Like many directors who make a big splash with an early feature, Thomas Vinterberg did not have an easy time of it thereafter. And while we don’t particularly understand the critical opprobrium heaped on, for example, “Dear Wendy,” a film this writer admires, it’s clear that he has not fully lived up to the potential on display in his landmark 1998 film, “The Celebration.” After all, that film not only launched his career into the arthouse stratosphere, it launched a whole movement, and has arguably never been bettered as the definitive iteration of what Dogme should and could be.
Interestingly, “The Hunt,” which played this week at the Karlovy Vary International Film Festival, returns to themes explored in that earlier film, specifically the breakdown of interpersonal relationships under the pressure of revelatory accusations of sexual abuse. But here Vinterberg is unconstrained by Dogme, er dogma, so the film is in a style more classical than experimental, more deliberately staged and, frankly, more beautifully shot than “The Celebration.” However if you’re worried that this might mean a loss of immediacy, let us quickly disavow you: “The Hunt” is quite one of the most brilliantly unsettling, tension-laden films we’ve seen in a long time, and it achieves this by allying us so completely with its lead that the nightmarishly unjust situation he finds himself in becomes our own. In fact, by the end of our screening, people on all sides of us had their hands steepled in front of their faces as though they were watching a horror. Or rather, we think they did. Our own fingers may have been partially blocking our view.
To its credit, the film attempts no did-he-didn’t-he tricksiness. Instead we know from the outset that Lucas is innocent of the charges laid against him, and so we get to experience his hurt, his incredulity, his incomprehension at his gradual alienation from friends and ostracisation from the community, with a similar sense of helplessness and impotence. It has been said elsewhere that the kind of paralysis he experiences is one of the film’s flaws -- that in real life, he would be lawyering up or leaving town or, well anything but the kind of martyr-like behaviour that Lucas displays here. But honestly, we never felt that for a minute. Put it down to Mikkelsen’s consummate talent, but every moment of inaction on his part feels totally honest -- he is a good man stunned into passivity, who has no secret arsenal to raid when he discovers that innocence and decency are not adequate defences.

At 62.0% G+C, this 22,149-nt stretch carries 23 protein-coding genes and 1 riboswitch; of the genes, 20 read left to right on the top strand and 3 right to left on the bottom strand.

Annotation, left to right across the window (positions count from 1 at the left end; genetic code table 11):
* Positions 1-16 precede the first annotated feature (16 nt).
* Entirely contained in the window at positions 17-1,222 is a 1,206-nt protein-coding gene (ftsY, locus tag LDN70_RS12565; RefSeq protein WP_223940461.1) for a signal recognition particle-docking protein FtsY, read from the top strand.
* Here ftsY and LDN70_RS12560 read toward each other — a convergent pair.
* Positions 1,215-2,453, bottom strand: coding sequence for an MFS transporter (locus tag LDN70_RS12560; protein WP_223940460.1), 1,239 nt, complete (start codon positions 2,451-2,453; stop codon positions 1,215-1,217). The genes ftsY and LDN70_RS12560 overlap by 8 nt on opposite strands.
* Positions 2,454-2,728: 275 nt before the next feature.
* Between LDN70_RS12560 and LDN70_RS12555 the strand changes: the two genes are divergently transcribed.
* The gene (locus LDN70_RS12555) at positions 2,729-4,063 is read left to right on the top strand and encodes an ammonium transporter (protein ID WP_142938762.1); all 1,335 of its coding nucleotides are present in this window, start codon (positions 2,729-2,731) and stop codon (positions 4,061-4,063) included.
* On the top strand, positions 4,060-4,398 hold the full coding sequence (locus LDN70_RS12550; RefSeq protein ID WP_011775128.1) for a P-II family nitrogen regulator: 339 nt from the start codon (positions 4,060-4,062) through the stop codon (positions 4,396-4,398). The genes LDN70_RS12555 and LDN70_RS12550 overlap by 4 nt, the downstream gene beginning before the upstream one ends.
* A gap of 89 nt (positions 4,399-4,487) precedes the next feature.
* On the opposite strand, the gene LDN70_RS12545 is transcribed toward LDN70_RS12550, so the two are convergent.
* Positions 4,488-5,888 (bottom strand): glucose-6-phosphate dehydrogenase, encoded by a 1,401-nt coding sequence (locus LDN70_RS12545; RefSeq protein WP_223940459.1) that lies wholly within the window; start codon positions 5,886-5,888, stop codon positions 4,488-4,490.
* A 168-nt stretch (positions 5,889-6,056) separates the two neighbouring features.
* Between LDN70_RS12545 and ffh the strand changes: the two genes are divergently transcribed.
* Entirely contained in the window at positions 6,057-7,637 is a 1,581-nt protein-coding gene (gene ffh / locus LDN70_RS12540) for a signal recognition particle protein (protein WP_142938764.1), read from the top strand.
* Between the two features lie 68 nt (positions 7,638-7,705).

Without wishing to spoil anything, the final coup de grace, that can either be seen as ambivalent (whodunnit?) or definitive (nope, we cannot go back to the way we were; sometimes things are broken beyond fixing) is simply the last in a long, long line of disquieting, not to say upsetting moments. And if the film were not put together with such skill, it might feel exploitative of the audience in that regard. But it’s a smart film too, with just enough glimpses of warmth and humanity amid the bleakness to keep it compelling, rather than depressing. For anyone with even a halfway developed sense of justice “The Hunt” may prove stressful, frustrating, even enraging, but it’s also an unbelievably effective watch, that, if nothing else signals an undeniable return to form for Vinterberg, and yet another blistering performance from Mikkelsen. See it, if only for the debates it will cause afterward. [A-]